Allen's obviously determined to continue reading and writing, even as everything gets harder and harder for him, and more and more frustrating for us both. Can anyone suggest any titles that might appeal to a serious, mature adult whose technical reading age is probably no higher than 10 years?


Anonymous said...

I will comment further soon, but I wanted to say I love this post. We are r=ebeginning the speech school and starting reading tomorrow. Personally, I fear it, and dread it. It is so much homework and we have done none since Thursday. It is changing our entire schedule and life. We have not caught up yet!
I fear he will still not be able to read, but he is doing so well. And like Allen it is important to him.
A lovely post. And encouraging to us. Good luck with taking care of yourself during this process, also. C. gin

Chartreuse said...

Gin, I know what you mean by homework. We participated in two semesters of an aphasia clinic offered at a university in our capital city. Not only did we drive more than 1.5 hours each way to attend the 2-hour sessions, but the 'homework' ruled our lives for much of the week. We did produce some good and useful 'products' which Allen still uses, but we declined subsequent offers of a place at the clinic because we both decided the stress and disruption to both our lives was not worth the outcome. After all, we may have problems to deal with but we are both 'retired' and we want to take enjoy life as much as possible in spite of our difficulties.

Red said...

I admire the work you're doing with your husband. I can't help but think that these exercises would benefit seniors of all ages and conditions. My Dad had Parkinson's. As long s my step mom was living he had extra stimulation each day. Once he had to rely just on nursing home care he failed quickly.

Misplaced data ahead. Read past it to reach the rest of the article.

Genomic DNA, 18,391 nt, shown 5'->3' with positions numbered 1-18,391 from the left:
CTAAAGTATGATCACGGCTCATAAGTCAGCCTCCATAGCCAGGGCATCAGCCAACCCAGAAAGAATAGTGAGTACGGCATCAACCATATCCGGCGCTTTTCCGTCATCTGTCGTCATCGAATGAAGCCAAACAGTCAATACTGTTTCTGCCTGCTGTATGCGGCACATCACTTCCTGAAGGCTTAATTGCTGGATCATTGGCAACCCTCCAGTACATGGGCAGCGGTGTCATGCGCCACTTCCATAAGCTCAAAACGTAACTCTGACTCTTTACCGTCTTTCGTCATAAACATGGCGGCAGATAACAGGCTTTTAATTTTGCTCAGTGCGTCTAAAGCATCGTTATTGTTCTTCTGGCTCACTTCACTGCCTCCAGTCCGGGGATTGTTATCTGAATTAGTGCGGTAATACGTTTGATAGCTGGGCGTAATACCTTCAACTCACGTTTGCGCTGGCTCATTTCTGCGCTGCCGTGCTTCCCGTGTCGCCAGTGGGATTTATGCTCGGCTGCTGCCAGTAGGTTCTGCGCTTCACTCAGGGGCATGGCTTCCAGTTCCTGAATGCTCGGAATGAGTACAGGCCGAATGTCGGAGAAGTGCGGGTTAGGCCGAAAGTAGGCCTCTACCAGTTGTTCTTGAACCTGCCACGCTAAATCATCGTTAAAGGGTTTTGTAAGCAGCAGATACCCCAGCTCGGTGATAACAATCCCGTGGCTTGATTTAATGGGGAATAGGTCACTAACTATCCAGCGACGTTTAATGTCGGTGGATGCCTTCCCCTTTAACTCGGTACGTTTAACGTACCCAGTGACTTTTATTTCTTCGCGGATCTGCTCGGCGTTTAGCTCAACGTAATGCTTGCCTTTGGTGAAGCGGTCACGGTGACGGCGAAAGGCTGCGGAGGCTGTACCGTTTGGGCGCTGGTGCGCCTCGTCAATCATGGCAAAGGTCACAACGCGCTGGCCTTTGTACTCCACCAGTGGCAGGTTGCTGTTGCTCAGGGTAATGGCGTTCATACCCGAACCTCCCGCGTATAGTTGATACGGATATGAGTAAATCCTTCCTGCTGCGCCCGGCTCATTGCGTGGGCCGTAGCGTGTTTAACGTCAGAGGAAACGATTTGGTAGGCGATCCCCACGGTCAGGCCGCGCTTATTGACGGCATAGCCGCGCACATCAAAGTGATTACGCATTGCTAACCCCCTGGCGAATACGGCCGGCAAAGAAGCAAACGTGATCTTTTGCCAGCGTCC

For books I would suggest looking for junior fiction titles. Book stores should have areas that are classified as junior fiction. Have you thought about graphic novels?

Chartreuse said...

I quite agree that these mental exercises would be good for anyone. Also, at our recent annual check-up with the geriatician who keeps tabs on Allen's brain, he expressed surprise that anyone diagnosed with progressive aphasia six years ago could continue to function as well as Allen does. "A veritable poster boy", was his assessment. And yes, junior fiction is the category I now look for. But I've had no contact with graphic novels. What are they?

J.R. said...


Wow, this post brought back a lot of memories. Don never was able to use the written word or spell but he sure worked as hard at speech homework as your husband is doing. It took him two years to re-learn to read and a few more years before he advanced to adult level reading. Fast forward to the ten year post-stroke benchmark he read the nightly newspaper cover to cover and got great enjoyment out of doing so.

In the beginning we had a problem with using children's books, too. So his speech therapist had him concentrate on just reading headlines in newspapers and magazines as an alternative to children's books. That worked for Don. Their type was bigger (and easier to process, I guess) and the sentences in headlines are cut down to the basics without being childish.

I know how your life is ruled by Allen's language disorders. Sending virtual hugs your way.

Jean from the Planet Aphasia, etc.

Chartreuse said...

Good suggestion, J.R., re the newspaper headlines. Allen still looks at parts of the newspaper, but doesn't read (or rarely reads) whole stories. I must get him to read some headlines aloud. He'll enjoy that, I'm sure.

About me

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I started this blog in 2009 when I became a full-time caregiver. My husband had been diagnosed a few years earlier with primary progressive aphasia. Over the next four years until his death in 2013, we went on a journey of discovery about this rare condition. My blog is about what I learned, how we both coped and how the journey deepened our love and appreciation of each other. Allen’s journey is over, but mine goes on.